Ankle & Foot
The ankle joint is medically known as the talocrural joint. Three bones make up this joint; the tibia, fibula, and talus. The weight of the body is transmitted from the tibia to the talus which distributes the weight anteriorly and posteriorly within the foot.
As shock absorbers, our feet cushion up to one million pounds of pressure during one hour of strenuous exercise. They also bear up to 1.5 times your bodyweight during walking and running activities. Each foot has 26 bones. The ankle bone and the ends of the two lower leg bones form the ankle joint, which is stabilized and supported by three groups of ligaments. These structures are at increased risk of injury during activities that require jumping as well as excessive running.
Foot and ankle emergencies happen every day. Broken bones, dislocations, sprains, contusions, infections, and other serious injuries can occur at any time. Often simple treatments are very effective at treating foot and ankle pain, but you have to know the cause of your symptoms before finding the proper treatment.
Frequently Treated Foot and Ankle Problems and Conditions:
Plantar fasciitis is a common condition that causes heel pain. Plantar fasciitis is due to irritation and inflammation of the tight tissue that forms the arch of the foot. Common symptoms of plantar fasciitis include heel pain with prolonged walking and standing.
A heel spur is a condition that is closely related to plantar fasciitis. A heel spur is a hook of bone that forms where the plantar fascia attaches to the heel bone.
An ankle sprain results when the ligaments of the foot are either stretched too far or tear due to the injury. Treatment of an ankle sprain is important to get back to activity quickly.
High Ankle Sprain
A high ankle sprain is a term used to describe an injury to the ligaments that connect the two bones of the lower leg. The ligament, called a syndesmosis, joins the bones together and runs from the knee to the ankle. In a high ankle sprain, the syndesmosis is injured.
Achilles Tendonitis & Rupture
Achilles tendonitis causes pain at the back of the calf, and may result in a rupture of the Achilles tendon in severe cases.
Posterior Tibial Tendonitis
Posterior tibial tendonitis is an uncommon problem of one of the major tendons in the foot. Problems with this tendon can be debilitating.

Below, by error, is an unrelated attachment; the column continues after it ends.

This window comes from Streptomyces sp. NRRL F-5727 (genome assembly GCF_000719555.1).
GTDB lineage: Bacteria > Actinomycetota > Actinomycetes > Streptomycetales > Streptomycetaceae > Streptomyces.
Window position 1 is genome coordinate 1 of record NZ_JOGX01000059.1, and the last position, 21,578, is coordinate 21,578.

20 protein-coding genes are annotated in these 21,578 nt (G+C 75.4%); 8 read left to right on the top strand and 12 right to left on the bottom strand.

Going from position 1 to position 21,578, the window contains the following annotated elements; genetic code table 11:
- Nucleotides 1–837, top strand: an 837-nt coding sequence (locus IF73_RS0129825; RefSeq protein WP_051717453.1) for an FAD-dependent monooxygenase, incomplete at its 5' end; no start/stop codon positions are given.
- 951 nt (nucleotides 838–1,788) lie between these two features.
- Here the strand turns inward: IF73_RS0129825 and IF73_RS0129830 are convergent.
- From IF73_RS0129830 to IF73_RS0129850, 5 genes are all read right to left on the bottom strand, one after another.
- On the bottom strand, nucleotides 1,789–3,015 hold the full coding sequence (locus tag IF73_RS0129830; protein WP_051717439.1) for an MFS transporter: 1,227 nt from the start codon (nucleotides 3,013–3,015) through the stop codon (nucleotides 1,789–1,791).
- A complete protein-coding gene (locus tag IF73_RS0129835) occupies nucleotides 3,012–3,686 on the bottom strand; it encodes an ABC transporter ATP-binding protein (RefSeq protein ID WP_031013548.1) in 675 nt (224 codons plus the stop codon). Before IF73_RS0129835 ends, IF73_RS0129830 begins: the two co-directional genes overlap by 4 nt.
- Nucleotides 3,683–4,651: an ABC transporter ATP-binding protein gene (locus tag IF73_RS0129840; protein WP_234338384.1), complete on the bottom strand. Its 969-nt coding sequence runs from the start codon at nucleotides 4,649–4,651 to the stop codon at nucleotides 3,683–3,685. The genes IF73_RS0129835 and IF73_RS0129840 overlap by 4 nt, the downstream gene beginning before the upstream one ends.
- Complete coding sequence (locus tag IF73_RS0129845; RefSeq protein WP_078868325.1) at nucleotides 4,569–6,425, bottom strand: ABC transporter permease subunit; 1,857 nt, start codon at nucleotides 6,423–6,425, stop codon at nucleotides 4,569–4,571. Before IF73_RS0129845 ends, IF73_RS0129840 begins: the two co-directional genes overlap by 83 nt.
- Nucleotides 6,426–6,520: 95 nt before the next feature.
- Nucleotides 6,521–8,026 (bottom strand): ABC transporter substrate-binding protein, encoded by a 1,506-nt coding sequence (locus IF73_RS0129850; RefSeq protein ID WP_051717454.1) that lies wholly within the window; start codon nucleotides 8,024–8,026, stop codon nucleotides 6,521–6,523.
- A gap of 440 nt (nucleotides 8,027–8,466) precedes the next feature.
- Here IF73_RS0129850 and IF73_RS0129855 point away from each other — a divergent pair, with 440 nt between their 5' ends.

Tarsal Tunnel Syndrome
Information about tarsal tunnel syndrome, a pinched nerve in the back of the foot.
While flat feet may not be a problem themselves, they often lead to overpronation, and a predisposition to common overuse injuires.
Achilles Tendon Rupture
An Achilles tendon rupture is a common injury seen in middle-aged athletes. Treatment of an Achilles tendon rupture is most often with surgery to reattach the torn edges of the ruptured tendon.
Treatment of Torn Achilles Tendon
Treatment options for patients who have sustained a tear of the Achilles tendon. Both surgery and non-surgical treatmens are available to patients who have sustained an Achilles tendon rupture.
Achilles Tendon Injuries
Achilles tendon injuries can cause pain behind the heel and difficulty walking. Some Achilles conditions are the result of an acute injury, while others come from chronic overuse.
Frequently treated foot and ankle problems and conditions include:
- Achilles Tendon Injuries
- Ankle Instability
- Ankle Sprains
- Arthritis of the Ankle
- Arthritis of the Foot
- Claw Toe
- Diabetic Foot
- Flat Foot
- Foot & Ankle Stress Fractures
- Foot Tingling
- Fractures and Trauma
- Haglunds Deformity
- Hammer Toe
- Heel Bone Fracture
- Heel Pain
- Jones Fractures
- Midfoot (LisFranc) Fracture
- Mortons Neuromas
- Peroneal Tendon Tears
- Plantar Fasciitis
- Sports-related Injuries
- Stiff Big Toe
- Structural Deformities
- Tendon Injuries